Read More Atheist Republic An after-school program in California elementary school sparks controversy.
According to local reports, an after-school program scheduled for early December at a California elementary school received severe criticism. The “After School Satan Club” project aims to teach students about inquiry and rationalism. Some guardians and parents claimed that this shouldn’t be allowed.
Students at Golden Hills Elementary School will be getting the “After School Satan Club,” sponsored by the Satanic Temple and Reason Alliance. The Satanic Temple is a non-theistic religious organization, not to be confused with the Church of Satan.https://t.co/8taPUrvNlT
— KOKH FOX 25 (@OKCFOX) November 19, 2022
The Satanic Temple (TST), the sponsor of the After School Satan Clubs, is a nontheistic religious organization. The headquarters of the organization is located in Salem, Massachusetts. TST believes that the government should remain neutral toward all religions and not officially recognize or favor any particular religion.
TST and other religious groups gather near select public schools for various after-school program projects. An example of an after-school program is the “Good News Club,” hosted by the Child Evangelism Fellowship (CEF) to preach the gospel and share the message and teachings of Jesus Christ to children.
June Everett, an After School Satan Club campaign director, said that the After School Satan Club is set to begin on December 5th, 2022, at Tehachapi’s Golden Hills Elementary School. According to the official Satanic Temple website, the After School Satan Clubs were brought upon the requests of local parents, educators, and other community members. A few months ago, Everett added that a parent asked TST to create a club that will gather once a month through May 2023.
“The fact that others find our club controversial when they have absolutely no issues with the other religious clubs operating in their public school is puzzling to us,” said Everett, an ordained minister with The Satanic Temple.
Stacey Larson-Everson, the Tehachapi Unified School District Superintendent, wrote a letter on November 15th stating that the After School Satan Club received approval from the district to host gatherings after school hours in the elementary school’s cafeteria.
Based on viewpoint, the district does not support discrimination among groups wishing to use its facilities or distribute flyers in accordance with the law, said Larson-Everson. Over the years, the district has allowed renting its facilities to religious groups for club activities, the Superintendent noted.
After School Satan Clubs exist in public schools because of the ruling that took place in 2001 in the Good News Club v. Milford Central School case, the US Supreme Court decided that schools cannot discriminate against religious organizations offering a club on its facilities.
Sheila Knight, whose grandchild is a fifth grader at Golden Hills, criticized the decision and called the After School Satan Club disgusting. “I understand the school by law has to allow them because they allow other after-school programs such as the Good News … but I can’t imagine why anyone would want their child to attend,” she said.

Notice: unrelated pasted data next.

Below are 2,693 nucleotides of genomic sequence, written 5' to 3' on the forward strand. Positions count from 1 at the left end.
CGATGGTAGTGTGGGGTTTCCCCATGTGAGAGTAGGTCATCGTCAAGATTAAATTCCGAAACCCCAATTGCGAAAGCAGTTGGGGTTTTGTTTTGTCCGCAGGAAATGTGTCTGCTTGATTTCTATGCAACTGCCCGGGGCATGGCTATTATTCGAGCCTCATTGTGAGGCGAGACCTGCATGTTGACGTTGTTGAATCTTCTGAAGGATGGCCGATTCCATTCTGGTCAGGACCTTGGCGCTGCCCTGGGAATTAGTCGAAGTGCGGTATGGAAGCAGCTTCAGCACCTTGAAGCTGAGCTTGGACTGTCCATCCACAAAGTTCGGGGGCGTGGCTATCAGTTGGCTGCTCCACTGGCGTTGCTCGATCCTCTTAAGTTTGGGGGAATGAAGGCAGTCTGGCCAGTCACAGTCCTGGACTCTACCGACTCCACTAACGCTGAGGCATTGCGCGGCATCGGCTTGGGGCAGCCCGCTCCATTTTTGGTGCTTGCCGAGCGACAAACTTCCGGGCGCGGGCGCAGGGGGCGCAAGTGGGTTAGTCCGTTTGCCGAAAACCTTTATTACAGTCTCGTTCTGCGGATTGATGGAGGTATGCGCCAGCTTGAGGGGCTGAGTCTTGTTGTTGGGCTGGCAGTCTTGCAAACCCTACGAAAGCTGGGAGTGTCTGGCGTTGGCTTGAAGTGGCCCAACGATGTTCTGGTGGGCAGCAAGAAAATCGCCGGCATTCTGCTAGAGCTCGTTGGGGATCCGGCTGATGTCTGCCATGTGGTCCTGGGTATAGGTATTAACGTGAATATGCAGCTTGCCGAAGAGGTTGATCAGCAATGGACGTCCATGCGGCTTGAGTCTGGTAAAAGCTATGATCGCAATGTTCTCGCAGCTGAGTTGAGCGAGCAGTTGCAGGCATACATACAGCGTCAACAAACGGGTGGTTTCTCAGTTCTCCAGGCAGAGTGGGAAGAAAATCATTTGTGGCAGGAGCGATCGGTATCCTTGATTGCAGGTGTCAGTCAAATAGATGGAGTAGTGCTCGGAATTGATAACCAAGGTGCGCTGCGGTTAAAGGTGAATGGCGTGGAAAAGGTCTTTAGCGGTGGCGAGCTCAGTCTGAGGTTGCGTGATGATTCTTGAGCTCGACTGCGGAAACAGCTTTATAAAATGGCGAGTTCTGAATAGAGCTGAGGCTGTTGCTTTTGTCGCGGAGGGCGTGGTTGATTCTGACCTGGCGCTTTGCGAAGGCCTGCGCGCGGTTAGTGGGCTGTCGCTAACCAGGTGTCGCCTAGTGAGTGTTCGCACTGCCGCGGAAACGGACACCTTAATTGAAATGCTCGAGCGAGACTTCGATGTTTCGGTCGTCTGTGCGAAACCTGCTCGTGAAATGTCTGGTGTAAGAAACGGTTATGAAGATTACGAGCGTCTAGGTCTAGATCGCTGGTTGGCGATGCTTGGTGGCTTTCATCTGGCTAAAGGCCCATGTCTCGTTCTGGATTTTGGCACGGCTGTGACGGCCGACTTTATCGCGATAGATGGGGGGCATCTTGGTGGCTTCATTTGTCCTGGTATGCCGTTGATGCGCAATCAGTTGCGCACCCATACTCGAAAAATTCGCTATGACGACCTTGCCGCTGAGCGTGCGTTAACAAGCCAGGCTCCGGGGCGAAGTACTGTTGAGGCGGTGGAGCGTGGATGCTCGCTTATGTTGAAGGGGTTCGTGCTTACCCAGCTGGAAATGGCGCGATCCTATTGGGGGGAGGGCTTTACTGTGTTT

While another woman said, “Just the name alone,’ Satanic Temple,’ is negative, and these elementary kids don’t need that.”
At an elementary school!Parents are outraged that a California elementary school is allowing an ‘After School Satan Club’ on campus where there are children as young as five years old. Golden Hills Elementary, in Tehachapi, in Kern County.https://t.co/EFTn8IrRwV
— Bart Marcois (@bmarcois) November 21, 2022
The administrators of the Tehachapi Raves and Rants Facebook group reportedly disabled comments at least once to sleep peacefully, as they could not handle the controversy after the news of the club was circulated on social media.
Paul Hicks, a volunteer of the After School Satan Club, said that the existence of the Good News Club created the necessity of having the After School Satan Club in public schools to provide an alternative viewpoint. “I’m not teaching these kids that they need to hail Satan or identify as Satanists. What we’re doing is we’re thinking critical thinking, we’re teaching science, we’re teaching empathy,” Hicks said.
The Satanic Temple (TST) was founded in 2013 and is often confused with the Church of Satan, which believes in Satanism. TST does not worship Satan because they don’t consider Satan supernatural. Instead, it believes that “Satan is a literary figure that represents a metaphorical construct of rejecting tyranny over the human mind and spirit,” as stated on the official website.
According to the Satanic Temple, the presence of religious after-school clubs “not only established a precedent for which school districts must now accept Satanic groups, but the evangelical after-school clubs have created the need for Satanic after-school clubs to offer a contrasting balance to student’s extracurricular activities.”